• specific population groups and the importance of a daily vitamin D supplement for those groups
      • local sources of vitamin D supplements (including Healthy Start)
      • eligibility for Healthy Start vitamin supplements
      • sources of further information.
    • Adapt any national resources for local use to minimise the risk of inconsistent advice.
    • Ensure awareness-raising activities meet the needs of all specific population groups. This includes:
      • addressing any misconceptions specific groups may have about their risk
      • working with local practitioners, role models and peers to tailor national messages for local communities to ensure information about vitamin D is culturally appropriate.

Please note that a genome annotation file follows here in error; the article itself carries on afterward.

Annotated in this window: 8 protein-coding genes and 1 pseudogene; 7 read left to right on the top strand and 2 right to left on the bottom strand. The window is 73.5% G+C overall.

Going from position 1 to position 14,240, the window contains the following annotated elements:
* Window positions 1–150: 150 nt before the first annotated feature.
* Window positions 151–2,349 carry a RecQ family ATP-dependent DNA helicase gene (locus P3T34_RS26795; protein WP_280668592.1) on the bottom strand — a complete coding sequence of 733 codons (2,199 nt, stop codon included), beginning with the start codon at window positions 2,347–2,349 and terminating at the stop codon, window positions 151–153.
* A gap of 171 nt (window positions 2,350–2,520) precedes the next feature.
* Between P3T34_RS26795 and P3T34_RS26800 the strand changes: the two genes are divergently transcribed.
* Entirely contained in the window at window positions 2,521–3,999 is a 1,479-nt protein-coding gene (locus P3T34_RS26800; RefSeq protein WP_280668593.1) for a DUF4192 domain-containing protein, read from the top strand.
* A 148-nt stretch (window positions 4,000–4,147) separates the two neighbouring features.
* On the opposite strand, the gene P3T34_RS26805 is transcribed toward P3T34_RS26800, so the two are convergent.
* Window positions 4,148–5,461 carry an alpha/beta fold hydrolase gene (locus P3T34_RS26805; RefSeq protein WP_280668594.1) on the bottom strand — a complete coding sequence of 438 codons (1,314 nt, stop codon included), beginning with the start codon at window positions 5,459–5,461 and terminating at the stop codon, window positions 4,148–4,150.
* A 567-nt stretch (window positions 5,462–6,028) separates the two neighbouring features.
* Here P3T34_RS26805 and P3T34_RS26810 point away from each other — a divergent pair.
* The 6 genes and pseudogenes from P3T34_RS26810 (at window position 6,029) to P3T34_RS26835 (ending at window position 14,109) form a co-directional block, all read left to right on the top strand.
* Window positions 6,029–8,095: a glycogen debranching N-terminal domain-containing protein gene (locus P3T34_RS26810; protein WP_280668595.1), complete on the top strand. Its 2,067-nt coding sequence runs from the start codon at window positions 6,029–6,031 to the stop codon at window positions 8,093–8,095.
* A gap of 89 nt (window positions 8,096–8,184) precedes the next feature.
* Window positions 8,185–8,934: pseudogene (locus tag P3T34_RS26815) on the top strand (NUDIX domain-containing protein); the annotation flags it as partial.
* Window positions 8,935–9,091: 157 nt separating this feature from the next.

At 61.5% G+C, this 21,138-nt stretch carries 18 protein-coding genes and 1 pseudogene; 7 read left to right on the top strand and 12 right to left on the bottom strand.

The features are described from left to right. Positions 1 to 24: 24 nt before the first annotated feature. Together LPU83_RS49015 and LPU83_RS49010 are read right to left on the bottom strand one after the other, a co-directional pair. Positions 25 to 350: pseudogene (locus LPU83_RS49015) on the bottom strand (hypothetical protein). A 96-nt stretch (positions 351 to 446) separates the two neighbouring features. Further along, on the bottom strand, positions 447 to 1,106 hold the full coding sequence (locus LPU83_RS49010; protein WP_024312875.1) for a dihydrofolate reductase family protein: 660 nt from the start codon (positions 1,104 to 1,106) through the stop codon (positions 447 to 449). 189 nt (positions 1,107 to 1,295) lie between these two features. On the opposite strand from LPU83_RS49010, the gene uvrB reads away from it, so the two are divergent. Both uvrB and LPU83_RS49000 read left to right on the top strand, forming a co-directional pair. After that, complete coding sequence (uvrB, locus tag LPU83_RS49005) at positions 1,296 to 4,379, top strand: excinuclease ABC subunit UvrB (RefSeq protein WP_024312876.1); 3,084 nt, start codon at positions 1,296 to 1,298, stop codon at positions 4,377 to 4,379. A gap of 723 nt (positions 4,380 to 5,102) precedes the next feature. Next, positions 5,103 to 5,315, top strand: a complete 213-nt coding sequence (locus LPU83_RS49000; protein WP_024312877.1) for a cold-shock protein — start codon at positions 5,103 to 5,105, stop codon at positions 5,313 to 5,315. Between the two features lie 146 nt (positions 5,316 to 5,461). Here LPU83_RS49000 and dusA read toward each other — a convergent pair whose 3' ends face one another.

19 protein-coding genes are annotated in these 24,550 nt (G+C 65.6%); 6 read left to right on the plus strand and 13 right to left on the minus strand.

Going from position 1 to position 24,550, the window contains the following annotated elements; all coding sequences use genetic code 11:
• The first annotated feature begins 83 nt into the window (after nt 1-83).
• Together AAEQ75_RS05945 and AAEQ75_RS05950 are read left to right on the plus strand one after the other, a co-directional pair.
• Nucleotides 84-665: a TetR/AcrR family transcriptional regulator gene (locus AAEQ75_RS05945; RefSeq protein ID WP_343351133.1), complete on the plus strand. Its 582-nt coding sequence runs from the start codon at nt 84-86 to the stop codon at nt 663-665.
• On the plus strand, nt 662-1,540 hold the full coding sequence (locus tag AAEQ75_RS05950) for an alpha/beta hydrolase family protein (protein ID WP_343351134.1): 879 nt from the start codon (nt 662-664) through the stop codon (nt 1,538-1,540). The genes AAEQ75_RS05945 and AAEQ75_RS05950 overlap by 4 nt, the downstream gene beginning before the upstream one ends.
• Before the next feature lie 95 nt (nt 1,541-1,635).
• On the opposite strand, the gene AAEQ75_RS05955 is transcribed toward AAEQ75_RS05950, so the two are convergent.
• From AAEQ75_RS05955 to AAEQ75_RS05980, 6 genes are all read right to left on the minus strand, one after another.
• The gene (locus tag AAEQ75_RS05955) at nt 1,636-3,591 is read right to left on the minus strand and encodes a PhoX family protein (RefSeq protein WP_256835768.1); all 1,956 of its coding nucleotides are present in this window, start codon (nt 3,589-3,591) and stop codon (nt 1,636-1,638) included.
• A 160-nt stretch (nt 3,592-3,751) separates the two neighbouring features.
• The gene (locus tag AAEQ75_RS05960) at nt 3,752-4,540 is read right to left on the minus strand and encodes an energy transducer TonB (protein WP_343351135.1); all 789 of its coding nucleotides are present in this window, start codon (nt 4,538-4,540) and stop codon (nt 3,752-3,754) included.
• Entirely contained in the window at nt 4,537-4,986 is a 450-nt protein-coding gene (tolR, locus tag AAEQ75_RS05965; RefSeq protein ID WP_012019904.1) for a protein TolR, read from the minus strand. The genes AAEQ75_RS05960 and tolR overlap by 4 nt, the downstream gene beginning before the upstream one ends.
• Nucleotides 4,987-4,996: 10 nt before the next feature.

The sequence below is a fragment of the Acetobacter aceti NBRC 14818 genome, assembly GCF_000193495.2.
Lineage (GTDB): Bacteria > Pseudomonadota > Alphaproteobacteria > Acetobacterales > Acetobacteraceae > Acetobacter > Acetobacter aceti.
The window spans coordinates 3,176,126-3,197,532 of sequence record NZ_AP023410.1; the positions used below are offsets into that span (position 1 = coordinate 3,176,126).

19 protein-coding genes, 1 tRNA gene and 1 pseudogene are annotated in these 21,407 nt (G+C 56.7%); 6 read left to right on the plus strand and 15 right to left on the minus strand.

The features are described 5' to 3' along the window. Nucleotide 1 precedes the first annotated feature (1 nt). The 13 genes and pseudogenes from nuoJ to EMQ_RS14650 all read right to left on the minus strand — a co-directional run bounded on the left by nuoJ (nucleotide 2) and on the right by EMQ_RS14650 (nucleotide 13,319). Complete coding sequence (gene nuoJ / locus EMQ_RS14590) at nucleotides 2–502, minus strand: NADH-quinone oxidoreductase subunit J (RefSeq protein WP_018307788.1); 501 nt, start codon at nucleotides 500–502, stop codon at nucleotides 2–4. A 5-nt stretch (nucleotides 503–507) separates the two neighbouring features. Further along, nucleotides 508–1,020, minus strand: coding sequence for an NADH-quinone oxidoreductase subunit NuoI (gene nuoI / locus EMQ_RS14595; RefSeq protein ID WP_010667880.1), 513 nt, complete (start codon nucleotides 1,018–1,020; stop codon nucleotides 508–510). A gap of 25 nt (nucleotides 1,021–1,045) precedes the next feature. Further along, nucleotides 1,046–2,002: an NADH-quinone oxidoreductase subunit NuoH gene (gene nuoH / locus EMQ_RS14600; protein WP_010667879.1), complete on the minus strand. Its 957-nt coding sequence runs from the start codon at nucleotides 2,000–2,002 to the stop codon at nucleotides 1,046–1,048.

• Share vitamin D messages and information with specific population groups using:
      • local newspapers, social media and local radio channels targeted at these groups
      • local shops and businesses
      • community workers, groups and events
      • social establishments
      • nurseries and educational institutions
      • workplaces
      • places of worship
      • local health care establishments, for example, community health facilities, hospitals urgent care centres.

 

© NICE 2020. Vitamin D: increasing supplement use in at-risk groups. Available from: www.nice.org.uk/guidance/ph56. All rights reserved. Subject to Notice of rights.

NICE guidance is prepared for the National Health Service in England. All NICE guidance is subject to regular review and may be updated or withdrawn. NICE accepts no responsibility for the use of its content in this product/publication. 

Published date: November 2014.

Last updated: 30 August 2017 (amended December 2020).